4. Once transfer is complete, check water is at strike temp
  5. Add grain, then check the temp again and adjust if necessary.
  6. After mash is complete I let a bit of wort in to the kettle, about 5 litres. Then I heat this up to about 95c. Set temp controller to 100c and leave it on.
  7. Open all the taps and turn on the pump. Play with the taps until you have an even amount of wort going in to the kettle and an even amount getting pumped back in to the mash tun.
  8. Recirculate like this until you reach mash out temp and keep it going for about 10 minutes. By this stage you’ve been recriculating for a while and your wort should be much clearer.
  9. Turn off the pump, close the kettle tap and let the wort drain in to the boil kettle.
  10. Bring to the boil, then run the boil as you normally would.
  11. Once the boils going I remove the mash tun, re-plumb the system so it’s ready for chilling and clean the mash tun out.
  12. 15 minutes before the end of the boil, open the taps and turn the pump on. This will steralise the CFC and all the other connected parts.
  13. After the boils done, connect hoses to CFC and begin chilling
  14. Once chilled, transfer wort to fermenter.
  15. Scrub your pot and put some hot water in there. Turn on the pump and circulate some hot, soapy water to clean it all out.
  16. And more or less, I’m done.

It’s possible to sparge. Simple mash with less water, say 7 litres. Once the mash is going, fill the kettle with 7 litres of water, heat it up and when you’re ready, start sparging.

Results So Far

  • My efficiency is excellent. I never really cared that much about efficiency but I was previously Brewing In A Bag and I had really spotty results. Sometimes I was in the 80s, sometimes in the 60s. It was really hard to be consistant. With this new system at a minimum I’m mid 75% extract efficiency and often much higher. Again I don’t think higher efficiency makes better beer but a good number is a good number.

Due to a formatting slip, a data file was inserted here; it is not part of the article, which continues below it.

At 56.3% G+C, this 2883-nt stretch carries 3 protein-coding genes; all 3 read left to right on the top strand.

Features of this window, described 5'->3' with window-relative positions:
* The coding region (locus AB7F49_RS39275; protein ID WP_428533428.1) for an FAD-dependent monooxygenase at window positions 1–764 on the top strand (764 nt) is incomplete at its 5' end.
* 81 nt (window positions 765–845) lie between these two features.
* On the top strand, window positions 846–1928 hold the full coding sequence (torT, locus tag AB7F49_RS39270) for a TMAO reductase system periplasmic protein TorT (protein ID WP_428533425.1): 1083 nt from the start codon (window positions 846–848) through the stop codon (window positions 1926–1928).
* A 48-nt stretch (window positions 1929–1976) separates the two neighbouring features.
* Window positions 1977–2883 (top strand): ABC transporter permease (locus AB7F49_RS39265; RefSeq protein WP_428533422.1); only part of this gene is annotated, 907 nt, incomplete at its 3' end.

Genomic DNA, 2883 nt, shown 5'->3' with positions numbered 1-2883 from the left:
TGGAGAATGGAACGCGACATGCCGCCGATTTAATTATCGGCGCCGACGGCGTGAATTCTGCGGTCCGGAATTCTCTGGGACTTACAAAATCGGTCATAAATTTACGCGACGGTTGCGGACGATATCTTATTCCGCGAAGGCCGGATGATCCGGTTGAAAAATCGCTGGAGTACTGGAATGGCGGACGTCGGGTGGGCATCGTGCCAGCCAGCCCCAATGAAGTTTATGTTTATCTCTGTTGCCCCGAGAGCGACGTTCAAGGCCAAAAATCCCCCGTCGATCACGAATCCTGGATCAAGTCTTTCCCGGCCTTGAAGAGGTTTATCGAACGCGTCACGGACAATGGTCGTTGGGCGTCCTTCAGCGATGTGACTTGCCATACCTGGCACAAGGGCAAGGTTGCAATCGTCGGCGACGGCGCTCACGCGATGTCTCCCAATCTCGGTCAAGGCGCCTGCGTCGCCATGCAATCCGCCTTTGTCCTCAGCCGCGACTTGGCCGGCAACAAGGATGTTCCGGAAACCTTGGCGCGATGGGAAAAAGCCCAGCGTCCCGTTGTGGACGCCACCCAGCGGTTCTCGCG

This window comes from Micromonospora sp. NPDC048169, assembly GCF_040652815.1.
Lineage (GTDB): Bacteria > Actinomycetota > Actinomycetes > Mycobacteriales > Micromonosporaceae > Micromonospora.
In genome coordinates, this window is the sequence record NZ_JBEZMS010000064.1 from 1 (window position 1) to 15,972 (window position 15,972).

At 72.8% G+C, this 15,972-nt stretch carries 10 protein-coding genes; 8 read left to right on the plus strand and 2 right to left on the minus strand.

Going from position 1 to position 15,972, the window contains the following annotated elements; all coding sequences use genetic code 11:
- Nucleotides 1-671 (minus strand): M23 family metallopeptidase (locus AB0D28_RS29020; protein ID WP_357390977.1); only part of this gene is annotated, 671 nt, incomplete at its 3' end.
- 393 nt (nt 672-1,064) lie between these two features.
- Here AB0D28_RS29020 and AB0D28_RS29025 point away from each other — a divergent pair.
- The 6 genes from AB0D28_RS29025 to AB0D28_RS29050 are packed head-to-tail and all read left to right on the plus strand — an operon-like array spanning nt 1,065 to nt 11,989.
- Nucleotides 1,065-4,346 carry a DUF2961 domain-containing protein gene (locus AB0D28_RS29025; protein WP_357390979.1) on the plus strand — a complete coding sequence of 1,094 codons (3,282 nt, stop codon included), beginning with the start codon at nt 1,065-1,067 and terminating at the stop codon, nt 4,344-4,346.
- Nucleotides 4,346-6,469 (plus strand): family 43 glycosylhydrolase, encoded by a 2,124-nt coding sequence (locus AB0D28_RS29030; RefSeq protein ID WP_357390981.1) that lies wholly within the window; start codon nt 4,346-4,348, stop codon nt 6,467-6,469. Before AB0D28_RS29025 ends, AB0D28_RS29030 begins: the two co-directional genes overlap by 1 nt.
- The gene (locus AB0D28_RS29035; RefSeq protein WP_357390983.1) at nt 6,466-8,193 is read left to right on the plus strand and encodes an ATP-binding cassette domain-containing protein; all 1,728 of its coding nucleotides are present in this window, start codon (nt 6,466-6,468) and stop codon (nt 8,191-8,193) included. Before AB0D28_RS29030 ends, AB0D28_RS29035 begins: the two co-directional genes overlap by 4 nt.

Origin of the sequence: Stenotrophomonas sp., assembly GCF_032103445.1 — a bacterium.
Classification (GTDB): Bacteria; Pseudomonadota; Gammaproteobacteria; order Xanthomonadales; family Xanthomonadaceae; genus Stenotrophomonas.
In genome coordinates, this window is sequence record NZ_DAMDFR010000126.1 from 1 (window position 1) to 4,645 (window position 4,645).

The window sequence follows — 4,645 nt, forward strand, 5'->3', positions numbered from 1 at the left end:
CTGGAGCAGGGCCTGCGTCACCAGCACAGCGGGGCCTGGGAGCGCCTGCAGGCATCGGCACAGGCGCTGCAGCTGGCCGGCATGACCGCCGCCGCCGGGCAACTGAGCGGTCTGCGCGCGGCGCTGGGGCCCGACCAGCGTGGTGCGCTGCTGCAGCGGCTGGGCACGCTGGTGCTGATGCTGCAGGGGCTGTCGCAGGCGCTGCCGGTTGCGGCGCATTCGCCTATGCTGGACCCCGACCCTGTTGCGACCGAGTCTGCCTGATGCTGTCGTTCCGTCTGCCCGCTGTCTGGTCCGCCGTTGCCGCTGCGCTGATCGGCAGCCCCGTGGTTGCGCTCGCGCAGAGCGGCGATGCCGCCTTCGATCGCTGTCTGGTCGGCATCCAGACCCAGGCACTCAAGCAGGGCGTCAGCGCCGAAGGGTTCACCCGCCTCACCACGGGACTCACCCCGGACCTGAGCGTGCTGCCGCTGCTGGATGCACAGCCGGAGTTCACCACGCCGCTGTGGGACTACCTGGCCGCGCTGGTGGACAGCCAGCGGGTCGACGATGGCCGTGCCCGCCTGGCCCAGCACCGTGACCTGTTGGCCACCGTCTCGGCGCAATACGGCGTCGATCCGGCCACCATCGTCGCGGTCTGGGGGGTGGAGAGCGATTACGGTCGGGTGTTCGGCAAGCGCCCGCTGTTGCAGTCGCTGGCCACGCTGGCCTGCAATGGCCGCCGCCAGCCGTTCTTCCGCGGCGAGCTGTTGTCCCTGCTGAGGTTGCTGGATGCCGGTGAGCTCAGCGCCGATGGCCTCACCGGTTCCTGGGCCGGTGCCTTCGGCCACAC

• My beers are much cleaner. I was mostly able to brew clean beers before but again, consistancy was difficult and sometimes I did end up with that “homebrewy” flavour. With this system, the contamination points are minimal. After the boil the lid goes on the kettle and I start the CFC. The beer isn’t exposed to the environment at all until I transfer in to the fermenter.  Before the boil is finished I run boiling wort through the CFC for about 15 minutes to sanitise the whole system.
  • Getting my mash temp right from the start has taken some fiddling. I seem to loose about 5 degrees C between the kettle and the mash cooler. it’s not an insolvable problem but something I’m working on.
  • Brew day can be shorter if you really have a handle on the system, but I’m finding I’m still fiddling around and taking longer on certain parts (recirculating after the mash for example).

I only really made one improvement to the build, and maybe it isn’t even an improvement, but I added a return pipe in to the kettle so that when I’m cooling the wort and it’s returning to the pot, a whirlpool is created. See picture below:


Here is the forum documenting the original build –

Here is a video of the genius creator walking through a brew day:

And that’s it! Any questions, lemme have ’em.

Head of Community at Blackbird Ventures, Festival Director of Sydney Craft Beer Week, ex-artist Manager at Umbrella. Family man, dedicated home brewer. Sydney sider. All 'round rad dude. I blog sometimes but it has never really become a habit, however I'm all over the Internet and you can find me on Twitter, LinkedIn, or Facebook (only if you're a mate).

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Head of Community at Blackbird Ventures. Festival Director of Sydney Craft Beer Week. Homebrewer. Family man. Former Artist Manager / Founder at (The Rubens, Cloud Control, Urthboy, Winterbourne and more).